Unfortunately he wasn’t that great of a guitarist or singer for that matter!
Just thought I would share with you guys some of my work. I am an orchestral composer from Tucson, AZ and have been deeply involved in sound to color relationships, sometimes known as synesthesia. I have used color extensively to better my ear training and hone in on perfect pitch; some are born with it and others develop it. If you are interested in this subject, visit my website @ http://www.musicalcolors.com/whotimeline.html for a complete synopsis of the use of color in music throughout the ages 🙂
Interesting . . Helmholtz seems to come the closest to actual true non-arbitrary correlation, drawing a direct physical link between notes and colors through simple multiplication factors into actual light frequencies. “The simplest answer is usually the best answer” and this one hits the nail on the head IMO.
When I was a kid, my dad would sing a note and we would have to identify it. Then some one would go over to the piano to prove the note. This was a great approach for us kids, and by Junior High, I could tell you the notes without having to reference anything but the notes in my head. With time and effort, and listening everyday, it is possible to train your ears. This article is a great start.
My parents for example are not musicians at all 🙁 I have to practice all on my own :-(.
I think there are some tools that can play a note and you have to identify what was played.
I have found one here for perfect pitch:
I don’t yet have a absolute pitch, but I will be practicing. Let’s see if that will do me any good.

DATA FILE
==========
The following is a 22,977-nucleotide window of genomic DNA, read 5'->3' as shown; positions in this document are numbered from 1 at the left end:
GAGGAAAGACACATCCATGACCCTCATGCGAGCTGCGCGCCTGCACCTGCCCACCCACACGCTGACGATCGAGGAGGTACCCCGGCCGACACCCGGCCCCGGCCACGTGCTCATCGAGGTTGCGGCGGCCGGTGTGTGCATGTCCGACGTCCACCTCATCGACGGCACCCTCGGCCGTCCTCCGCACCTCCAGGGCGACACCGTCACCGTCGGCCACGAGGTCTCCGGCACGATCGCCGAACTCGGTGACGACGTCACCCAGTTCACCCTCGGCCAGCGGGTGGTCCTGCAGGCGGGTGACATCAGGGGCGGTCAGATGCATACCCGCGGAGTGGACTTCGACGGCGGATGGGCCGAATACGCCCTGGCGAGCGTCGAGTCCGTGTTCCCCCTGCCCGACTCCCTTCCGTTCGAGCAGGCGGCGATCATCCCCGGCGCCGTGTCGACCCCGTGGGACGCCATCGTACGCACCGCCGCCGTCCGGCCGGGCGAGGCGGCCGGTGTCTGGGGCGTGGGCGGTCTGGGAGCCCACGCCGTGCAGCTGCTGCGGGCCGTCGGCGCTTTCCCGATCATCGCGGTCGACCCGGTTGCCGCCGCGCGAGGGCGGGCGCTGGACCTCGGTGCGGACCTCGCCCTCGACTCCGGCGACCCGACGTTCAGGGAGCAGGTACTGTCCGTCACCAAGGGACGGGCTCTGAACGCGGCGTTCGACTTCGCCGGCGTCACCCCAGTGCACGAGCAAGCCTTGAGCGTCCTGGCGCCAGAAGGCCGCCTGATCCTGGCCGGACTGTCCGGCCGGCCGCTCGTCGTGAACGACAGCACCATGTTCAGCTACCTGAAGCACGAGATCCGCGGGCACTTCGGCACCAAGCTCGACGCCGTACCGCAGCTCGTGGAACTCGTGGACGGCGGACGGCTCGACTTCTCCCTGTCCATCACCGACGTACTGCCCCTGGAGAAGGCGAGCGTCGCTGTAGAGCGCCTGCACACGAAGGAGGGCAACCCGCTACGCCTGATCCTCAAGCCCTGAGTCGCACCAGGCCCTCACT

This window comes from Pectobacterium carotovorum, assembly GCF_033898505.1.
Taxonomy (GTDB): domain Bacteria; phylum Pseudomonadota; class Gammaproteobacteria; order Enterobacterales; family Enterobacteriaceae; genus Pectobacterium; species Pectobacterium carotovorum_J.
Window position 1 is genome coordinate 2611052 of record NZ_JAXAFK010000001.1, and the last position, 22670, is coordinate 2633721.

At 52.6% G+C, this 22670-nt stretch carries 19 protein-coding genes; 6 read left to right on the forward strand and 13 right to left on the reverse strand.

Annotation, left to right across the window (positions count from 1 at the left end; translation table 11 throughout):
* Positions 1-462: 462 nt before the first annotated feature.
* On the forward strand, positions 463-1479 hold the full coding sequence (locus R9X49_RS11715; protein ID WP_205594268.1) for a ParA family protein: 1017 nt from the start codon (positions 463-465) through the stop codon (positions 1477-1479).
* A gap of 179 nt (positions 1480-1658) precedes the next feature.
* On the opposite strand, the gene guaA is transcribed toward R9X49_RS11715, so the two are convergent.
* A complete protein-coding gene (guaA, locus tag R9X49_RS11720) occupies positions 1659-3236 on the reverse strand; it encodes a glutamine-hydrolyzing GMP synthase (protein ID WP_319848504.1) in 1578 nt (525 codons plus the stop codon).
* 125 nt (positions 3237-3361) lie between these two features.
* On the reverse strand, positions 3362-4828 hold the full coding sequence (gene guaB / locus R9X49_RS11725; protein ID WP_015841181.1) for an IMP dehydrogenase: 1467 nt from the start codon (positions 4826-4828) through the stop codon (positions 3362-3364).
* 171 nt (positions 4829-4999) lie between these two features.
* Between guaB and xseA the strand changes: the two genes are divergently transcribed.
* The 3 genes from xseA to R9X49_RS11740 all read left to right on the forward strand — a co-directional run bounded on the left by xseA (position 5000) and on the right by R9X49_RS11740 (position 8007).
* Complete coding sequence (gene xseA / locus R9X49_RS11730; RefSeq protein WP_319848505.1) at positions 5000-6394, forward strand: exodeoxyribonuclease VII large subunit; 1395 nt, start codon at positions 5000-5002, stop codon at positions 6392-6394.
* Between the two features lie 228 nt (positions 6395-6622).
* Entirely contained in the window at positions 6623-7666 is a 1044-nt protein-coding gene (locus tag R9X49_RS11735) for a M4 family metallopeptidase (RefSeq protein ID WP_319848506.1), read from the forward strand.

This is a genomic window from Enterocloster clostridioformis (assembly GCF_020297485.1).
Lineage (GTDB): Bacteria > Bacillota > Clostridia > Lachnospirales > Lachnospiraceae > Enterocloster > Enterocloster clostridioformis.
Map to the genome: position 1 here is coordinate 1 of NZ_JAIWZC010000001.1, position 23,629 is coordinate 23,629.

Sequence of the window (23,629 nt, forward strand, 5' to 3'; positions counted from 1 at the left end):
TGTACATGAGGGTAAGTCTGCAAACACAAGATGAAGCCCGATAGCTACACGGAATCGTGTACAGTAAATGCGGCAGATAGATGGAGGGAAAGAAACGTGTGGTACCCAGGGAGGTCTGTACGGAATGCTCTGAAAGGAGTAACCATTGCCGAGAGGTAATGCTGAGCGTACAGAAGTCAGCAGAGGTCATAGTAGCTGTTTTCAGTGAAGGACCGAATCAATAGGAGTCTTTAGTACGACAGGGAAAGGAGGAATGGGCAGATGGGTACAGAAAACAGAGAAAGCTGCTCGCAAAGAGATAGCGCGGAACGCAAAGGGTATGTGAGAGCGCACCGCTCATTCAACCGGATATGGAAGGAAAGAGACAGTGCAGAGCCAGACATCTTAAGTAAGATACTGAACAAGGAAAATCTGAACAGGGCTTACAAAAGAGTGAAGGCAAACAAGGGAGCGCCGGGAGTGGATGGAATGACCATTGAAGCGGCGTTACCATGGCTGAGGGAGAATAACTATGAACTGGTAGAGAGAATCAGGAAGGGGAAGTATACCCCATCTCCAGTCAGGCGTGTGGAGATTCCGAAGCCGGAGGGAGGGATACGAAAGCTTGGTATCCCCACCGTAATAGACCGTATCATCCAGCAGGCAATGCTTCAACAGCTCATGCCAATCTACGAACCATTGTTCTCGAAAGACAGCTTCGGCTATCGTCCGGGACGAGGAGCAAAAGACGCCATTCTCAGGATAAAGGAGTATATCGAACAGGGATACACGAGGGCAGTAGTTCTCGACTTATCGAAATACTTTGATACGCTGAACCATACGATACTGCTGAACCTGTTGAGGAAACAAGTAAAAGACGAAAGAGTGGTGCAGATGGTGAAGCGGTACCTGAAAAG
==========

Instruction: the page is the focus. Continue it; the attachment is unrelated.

From what I heard you cannot actually “learn” perfect pitch, but you have to be born with it.
I will try to bust that myth 🙂
Practicing everything without a sense of attainment. No deluded, foolish mind but discerning false from true.
@Timothy Kelly, I also have the David Burges course and it is EXCELLENT! But it is very deep and, not to mention, expensive. IMHO, if you have the time and resources there is no other course out there that will provide you with a better understanding of “Ear Training”.
That in mind, this is a great article. I am a mix engineer who was recently introduced to Bob Katz’s book on mastering. If you have the book you know that he talks about the relationship between note and frequency. Actually, they aren’t related, they are the same thing, as he explains. For musicians this should be a no-brainer. If you play an instrument you will certainly need to know which note/s you are playing. And if you are an engineer of any a kind this knowledge will be more valuable to you than any piece of gear you will ever own.
Dave Lopez – Mixing and Mastering Specialist / Emerging Music Producer
Cr@zyEye Music Services
Marketing Music Online